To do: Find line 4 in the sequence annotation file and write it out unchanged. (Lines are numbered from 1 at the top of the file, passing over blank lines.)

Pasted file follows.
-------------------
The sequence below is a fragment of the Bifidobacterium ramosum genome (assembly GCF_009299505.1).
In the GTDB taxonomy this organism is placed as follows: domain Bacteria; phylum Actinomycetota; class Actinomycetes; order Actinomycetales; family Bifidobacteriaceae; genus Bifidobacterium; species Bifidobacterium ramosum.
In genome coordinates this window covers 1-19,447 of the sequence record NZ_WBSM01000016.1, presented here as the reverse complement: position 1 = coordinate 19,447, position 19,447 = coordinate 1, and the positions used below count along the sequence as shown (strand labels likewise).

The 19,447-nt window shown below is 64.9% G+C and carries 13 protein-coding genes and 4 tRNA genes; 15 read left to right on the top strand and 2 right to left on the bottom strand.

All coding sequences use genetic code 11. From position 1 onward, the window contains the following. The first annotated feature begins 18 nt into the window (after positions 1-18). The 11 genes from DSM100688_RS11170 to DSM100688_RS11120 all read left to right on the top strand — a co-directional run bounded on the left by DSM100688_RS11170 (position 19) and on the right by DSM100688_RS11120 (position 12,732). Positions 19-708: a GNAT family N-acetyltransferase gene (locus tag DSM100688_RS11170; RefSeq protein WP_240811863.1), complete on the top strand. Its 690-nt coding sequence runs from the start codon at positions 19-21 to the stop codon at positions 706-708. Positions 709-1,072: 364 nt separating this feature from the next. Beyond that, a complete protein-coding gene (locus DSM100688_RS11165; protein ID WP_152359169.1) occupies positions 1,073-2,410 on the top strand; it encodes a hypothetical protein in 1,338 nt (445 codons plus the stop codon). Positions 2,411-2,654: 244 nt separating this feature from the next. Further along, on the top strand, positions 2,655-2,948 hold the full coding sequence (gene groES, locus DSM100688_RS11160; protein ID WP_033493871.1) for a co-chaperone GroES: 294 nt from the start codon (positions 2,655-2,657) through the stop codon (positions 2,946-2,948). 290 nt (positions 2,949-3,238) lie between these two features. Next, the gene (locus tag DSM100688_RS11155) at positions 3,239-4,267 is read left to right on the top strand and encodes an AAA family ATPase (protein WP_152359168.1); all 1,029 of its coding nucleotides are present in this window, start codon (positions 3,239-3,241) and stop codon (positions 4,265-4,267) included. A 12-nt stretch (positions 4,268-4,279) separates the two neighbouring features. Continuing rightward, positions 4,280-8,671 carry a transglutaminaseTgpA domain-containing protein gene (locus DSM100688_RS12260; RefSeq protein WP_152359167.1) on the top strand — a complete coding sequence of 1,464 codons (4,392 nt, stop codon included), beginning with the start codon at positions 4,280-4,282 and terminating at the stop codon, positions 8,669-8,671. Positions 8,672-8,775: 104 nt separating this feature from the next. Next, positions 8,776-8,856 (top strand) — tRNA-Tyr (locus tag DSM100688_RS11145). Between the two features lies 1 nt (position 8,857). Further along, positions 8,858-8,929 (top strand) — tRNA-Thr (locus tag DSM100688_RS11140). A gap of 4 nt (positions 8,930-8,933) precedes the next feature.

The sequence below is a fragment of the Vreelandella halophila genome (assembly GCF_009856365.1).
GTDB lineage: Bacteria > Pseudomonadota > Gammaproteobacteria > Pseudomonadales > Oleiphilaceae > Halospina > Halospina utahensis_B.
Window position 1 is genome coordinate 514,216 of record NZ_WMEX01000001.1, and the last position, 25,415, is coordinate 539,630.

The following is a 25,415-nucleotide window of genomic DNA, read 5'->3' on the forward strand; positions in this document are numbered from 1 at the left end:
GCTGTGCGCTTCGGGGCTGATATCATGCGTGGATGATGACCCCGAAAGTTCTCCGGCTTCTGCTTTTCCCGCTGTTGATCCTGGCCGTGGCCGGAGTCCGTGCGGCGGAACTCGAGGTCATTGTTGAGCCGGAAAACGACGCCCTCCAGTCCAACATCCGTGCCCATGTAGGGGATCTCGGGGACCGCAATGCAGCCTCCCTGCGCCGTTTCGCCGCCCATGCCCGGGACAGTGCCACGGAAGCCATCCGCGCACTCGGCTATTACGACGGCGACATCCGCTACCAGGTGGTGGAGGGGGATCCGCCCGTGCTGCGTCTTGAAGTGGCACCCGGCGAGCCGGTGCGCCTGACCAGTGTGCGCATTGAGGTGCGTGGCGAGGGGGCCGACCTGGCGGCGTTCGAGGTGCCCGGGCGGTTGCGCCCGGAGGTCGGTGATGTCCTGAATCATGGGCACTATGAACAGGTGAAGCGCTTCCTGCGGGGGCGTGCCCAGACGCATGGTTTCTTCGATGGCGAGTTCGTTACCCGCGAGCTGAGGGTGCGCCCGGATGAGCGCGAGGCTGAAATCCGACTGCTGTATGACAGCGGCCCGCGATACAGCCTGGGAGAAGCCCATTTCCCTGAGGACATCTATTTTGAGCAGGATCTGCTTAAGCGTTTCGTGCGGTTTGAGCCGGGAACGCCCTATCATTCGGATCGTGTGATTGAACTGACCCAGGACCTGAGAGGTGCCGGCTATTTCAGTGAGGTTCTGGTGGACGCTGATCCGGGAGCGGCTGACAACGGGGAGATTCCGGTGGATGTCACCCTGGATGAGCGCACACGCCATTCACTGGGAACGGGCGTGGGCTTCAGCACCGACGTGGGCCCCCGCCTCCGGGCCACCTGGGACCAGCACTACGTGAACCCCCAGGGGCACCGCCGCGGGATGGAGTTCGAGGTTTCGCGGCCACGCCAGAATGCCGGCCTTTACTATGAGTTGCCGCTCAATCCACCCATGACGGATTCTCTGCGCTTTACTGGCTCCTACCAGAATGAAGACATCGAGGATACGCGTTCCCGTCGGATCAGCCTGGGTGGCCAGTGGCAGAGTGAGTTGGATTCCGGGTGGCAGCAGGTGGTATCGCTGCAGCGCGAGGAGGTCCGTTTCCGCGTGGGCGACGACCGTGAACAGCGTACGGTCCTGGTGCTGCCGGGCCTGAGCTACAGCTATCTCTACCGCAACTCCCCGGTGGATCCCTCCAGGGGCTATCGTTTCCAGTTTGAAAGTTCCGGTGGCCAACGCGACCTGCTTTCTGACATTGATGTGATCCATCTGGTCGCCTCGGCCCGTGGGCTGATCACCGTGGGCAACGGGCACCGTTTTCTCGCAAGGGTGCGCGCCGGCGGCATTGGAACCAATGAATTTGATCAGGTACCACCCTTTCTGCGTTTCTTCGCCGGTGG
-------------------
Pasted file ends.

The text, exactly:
The 19,447-nt window shown below is 64.9% G+C and carries 13 protein-coding genes and 4 tRNA genes; 15 read left to right on the top strand and 2 right to left on the bottom strand.